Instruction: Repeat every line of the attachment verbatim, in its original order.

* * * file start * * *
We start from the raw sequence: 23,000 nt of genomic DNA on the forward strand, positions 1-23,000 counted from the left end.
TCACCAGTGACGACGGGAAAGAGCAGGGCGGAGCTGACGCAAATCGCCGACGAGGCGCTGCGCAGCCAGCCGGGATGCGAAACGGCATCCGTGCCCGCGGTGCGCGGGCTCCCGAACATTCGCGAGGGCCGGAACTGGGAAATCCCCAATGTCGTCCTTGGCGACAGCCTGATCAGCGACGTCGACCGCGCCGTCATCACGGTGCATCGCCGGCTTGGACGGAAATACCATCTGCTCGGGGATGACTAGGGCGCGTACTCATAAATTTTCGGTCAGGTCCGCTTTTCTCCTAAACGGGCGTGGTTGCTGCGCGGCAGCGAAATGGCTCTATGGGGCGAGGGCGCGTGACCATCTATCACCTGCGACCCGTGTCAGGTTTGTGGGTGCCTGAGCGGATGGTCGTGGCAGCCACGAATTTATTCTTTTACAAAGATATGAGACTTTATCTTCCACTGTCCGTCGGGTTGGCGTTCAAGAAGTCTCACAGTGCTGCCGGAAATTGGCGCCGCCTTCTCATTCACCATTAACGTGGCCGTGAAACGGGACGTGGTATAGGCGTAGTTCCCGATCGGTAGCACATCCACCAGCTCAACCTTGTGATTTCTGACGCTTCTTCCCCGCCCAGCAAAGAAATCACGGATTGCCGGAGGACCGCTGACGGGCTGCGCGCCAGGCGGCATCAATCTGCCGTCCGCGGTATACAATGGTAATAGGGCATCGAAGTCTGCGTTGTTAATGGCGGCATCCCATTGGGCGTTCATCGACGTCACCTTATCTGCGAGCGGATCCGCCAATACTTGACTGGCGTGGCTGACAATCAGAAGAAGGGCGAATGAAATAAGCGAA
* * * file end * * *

We start from the raw sequence: 23,000 nt of genomic DNA on the forward strand, positions 1-23,000 counted from the left end.
TCACCAGTGACGACGGGAAAGAGCAGGGCGGAGCTGACGCAAATCGCCGACGAGGCGCTGCGCAGCCAGCCGGGATGCGAAACGGCATCCGTGCCCGCGGTGCGCGGGCTCCCGAACATTCGCGAGGGCCGGAACTGGGAAATCCCCAATGTCGTCCTTGGCGACAGCCTGATCAGCGACGTCGACCGCGCCGTCATCACGGTGCATCGCCGGCTTGGACGGAAATACCATCTGCTCGGGGATGACTAGGGCGCGTACTCATAAATTTTCGGTCAGGTCCGCTTTTCTCCTAAACGGGCGTGGTTGCTGCGCGGCAGCGAAATGGCTCTATGGGGCGAGGGCGCGTGACCATCTATCACCTGCGACCCGTGTCAGGTTTGTGGGTGCCTGAGCGGATGGTCGTGGCAGCCACGAATTTATTCTTTTACAAAGATATGAGACTTTATCTTCCACTGTCCGTCGGGTTGGCGTTCAAGAAGTCTCACAGTGCTGCCGGAAATTGGCGCCGCCTTCTCATTCACCATTAACGTGGCCGTGAAACGGGACGTGGTATAGGCGTAGTTCCCGATCGGTAGCACATCCACCAGCTCAACCTTGTGATTTCTGACGCTTCTTCCCCGCCCAGCAAAGAAATCACGGATTGCCGGAGGACCGCTGACGGGCTGCGCGCCAGGCGGCATCAATCTGCCGTCCGCGGTATACAATGGTAATAGGGCATCGAAGTCTGCGTTGTTAATGGCGGCATCCCATTGGGCGTTCATCGACGTCACCTTATCTGCGAGCGGATCCGCCAATACTTGACTGGCGTGGCTGACAATCAGAAGAAGGGCGAATGAAATAAGCGAA